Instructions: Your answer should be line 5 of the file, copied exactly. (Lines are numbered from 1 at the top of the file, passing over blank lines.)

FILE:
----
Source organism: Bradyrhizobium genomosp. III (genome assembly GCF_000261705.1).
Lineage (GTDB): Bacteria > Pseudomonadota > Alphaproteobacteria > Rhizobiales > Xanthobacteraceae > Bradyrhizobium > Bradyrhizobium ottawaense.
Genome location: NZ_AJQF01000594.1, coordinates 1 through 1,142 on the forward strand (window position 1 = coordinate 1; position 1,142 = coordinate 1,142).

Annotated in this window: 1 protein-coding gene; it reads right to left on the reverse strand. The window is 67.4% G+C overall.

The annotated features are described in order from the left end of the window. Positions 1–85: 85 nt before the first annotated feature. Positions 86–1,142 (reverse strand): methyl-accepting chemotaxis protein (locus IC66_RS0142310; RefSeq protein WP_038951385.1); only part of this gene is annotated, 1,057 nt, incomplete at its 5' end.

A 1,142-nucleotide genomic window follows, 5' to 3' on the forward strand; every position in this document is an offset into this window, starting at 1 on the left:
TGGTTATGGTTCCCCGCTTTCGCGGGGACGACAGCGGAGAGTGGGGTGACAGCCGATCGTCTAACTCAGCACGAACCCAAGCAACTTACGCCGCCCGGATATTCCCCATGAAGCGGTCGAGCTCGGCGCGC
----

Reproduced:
The annotated features are described in order from the left end of the window. Positions 1–85: 85 nt before the first annotated feature. Positions 86–1,142 (reverse strand): methyl-accepting chemotaxis protein (locus IC66_RS0142310; RefSeq protein WP_038951385.1); only part of this gene is annotated, 1,057 nt, incomplete at its 5' end.